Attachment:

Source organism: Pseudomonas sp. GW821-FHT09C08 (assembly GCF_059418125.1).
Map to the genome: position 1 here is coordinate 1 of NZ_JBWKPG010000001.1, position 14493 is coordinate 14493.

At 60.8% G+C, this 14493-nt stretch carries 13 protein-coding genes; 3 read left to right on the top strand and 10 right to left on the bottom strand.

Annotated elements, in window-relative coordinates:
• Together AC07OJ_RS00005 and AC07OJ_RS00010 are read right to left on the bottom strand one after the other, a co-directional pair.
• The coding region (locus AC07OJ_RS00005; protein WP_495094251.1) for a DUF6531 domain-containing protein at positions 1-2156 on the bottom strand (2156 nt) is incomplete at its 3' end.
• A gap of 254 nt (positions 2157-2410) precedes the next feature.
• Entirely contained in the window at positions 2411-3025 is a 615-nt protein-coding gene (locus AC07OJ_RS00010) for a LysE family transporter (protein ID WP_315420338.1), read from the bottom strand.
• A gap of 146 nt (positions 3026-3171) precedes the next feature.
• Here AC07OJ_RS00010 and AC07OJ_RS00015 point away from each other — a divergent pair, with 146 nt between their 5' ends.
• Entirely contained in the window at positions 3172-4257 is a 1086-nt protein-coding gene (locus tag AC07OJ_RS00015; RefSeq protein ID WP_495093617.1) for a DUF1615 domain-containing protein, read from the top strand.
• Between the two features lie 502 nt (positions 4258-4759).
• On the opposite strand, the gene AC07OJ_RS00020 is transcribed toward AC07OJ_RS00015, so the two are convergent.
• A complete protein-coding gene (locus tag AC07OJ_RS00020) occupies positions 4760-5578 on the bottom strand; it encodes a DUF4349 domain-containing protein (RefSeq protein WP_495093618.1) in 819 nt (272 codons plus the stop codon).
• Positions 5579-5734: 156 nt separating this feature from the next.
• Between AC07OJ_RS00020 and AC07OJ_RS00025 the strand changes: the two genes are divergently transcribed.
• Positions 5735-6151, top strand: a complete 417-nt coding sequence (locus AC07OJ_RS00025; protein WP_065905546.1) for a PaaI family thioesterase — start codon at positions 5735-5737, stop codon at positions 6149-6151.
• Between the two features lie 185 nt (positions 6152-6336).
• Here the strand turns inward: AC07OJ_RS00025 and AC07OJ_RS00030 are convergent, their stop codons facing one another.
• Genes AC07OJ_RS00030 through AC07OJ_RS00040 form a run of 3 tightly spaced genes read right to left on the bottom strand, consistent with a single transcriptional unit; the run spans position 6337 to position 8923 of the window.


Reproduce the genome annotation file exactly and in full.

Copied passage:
Source organism: Pseudomonas sp. GW821-FHT09C08 (assembly GCF_059418125.1).
Map to the genome: position 1 here is coordinate 1 of NZ_JBWKPG010000001.1, position 14493 is coordinate 14493.

At 60.8% G+C, this 14493-nt stretch carries 13 protein-coding genes; 3 read left to right on the top strand and 10 right to left on the bottom strand.

Annotated elements, in window-relative coordinates:
• Together AC07OJ_RS00005 and AC07OJ_RS00010 are read right to left on the bottom strand one after the other, a co-directional pair.
• The coding region (locus AC07OJ_RS00005; protein WP_495094251.1) for a DUF6531 domain-containing protein at positions 1-2156 on the bottom strand (2156 nt) is incomplete at its 3' end.
• A gap of 254 nt (positions 2157-2410) precedes the next feature.
• Entirely contained in the window at positions 2411-3025 is a 615-nt protein-coding gene (locus AC07OJ_RS00010) for a LysE family transporter (protein ID WP_315420338.1), read from the bottom strand.
• A gap of 146 nt (positions 3026-3171) precedes the next feature.
• Here AC07OJ_RS00010 and AC07OJ_RS00015 point away from each other — a divergent pair, with 146 nt between their 5' ends.
• Entirely contained in the window at positions 3172-4257 is a 1086-nt protein-coding gene (locus tag AC07OJ_RS00015; RefSeq protein ID WP_495093617.1) for a DUF1615 domain-containing protein, read from the top strand.
• Between the two features lie 502 nt (positions 4258-4759).
• On the opposite strand, the gene AC07OJ_RS00020 is transcribed toward AC07OJ_RS00015, so the two are convergent.
• A complete protein-coding gene (locus tag AC07OJ_RS00020) occupies positions 4760-5578 on the bottom strand; it encodes a DUF4349 domain-containing protein (RefSeq protein WP_495093618.1) in 819 nt (272 codons plus the stop codon).
• Positions 5579-5734: 156 nt separating this feature from the next.
• Between AC07OJ_RS00020 and AC07OJ_RS00025 the strand changes: the two genes are divergently transcribed.
• Positions 5735-6151, top strand: a complete 417-nt coding sequence (locus AC07OJ_RS00025; protein WP_065905546.1) for a PaaI family thioesterase — start codon at positions 5735-5737, stop codon at positions 6149-6151.
• Between the two features lie 185 nt (positions 6152-6336).
• Here the strand turns inward: AC07OJ_RS00025 and AC07OJ_RS00030 are convergent, their stop codons facing one another.
• Genes AC07OJ_RS00030 through AC07OJ_RS00040 form a run of 3 tightly spaced genes read right to left on the bottom strand, consistent with a single transcriptional unit; the run spans position 6337 to position 8923 of the window.